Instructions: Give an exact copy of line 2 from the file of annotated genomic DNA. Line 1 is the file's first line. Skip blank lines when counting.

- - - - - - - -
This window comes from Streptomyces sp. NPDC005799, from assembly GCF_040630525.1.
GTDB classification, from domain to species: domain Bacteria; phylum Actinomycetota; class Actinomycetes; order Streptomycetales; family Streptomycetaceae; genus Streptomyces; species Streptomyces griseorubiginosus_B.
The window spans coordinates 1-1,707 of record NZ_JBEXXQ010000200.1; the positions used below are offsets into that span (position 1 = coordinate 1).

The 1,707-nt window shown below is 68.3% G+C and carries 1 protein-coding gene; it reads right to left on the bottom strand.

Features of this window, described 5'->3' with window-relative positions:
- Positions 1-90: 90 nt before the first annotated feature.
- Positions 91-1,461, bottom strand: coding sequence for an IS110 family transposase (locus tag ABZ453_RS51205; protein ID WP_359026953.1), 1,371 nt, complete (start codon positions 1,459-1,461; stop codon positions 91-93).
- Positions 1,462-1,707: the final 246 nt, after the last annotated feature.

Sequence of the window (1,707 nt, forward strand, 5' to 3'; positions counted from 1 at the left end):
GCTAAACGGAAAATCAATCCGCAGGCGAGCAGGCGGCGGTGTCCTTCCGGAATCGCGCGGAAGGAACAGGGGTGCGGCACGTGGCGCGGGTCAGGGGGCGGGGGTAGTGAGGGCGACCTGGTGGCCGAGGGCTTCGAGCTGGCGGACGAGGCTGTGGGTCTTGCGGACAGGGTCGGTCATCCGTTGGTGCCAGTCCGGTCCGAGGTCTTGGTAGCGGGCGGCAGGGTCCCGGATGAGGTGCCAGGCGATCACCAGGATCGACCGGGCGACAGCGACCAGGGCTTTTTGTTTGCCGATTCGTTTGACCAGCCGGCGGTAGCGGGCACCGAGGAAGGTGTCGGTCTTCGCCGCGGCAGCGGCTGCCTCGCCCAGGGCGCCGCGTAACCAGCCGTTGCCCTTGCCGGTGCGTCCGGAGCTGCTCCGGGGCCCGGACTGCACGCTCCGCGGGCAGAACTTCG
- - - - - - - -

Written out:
GTDB classification, from domain to species: domain Bacteria; phylum Actinomycetota; class Actinomycetes; order Streptomycetales; family Streptomycetaceae; genus Streptomyces; species Streptomyces griseorubiginosus_B.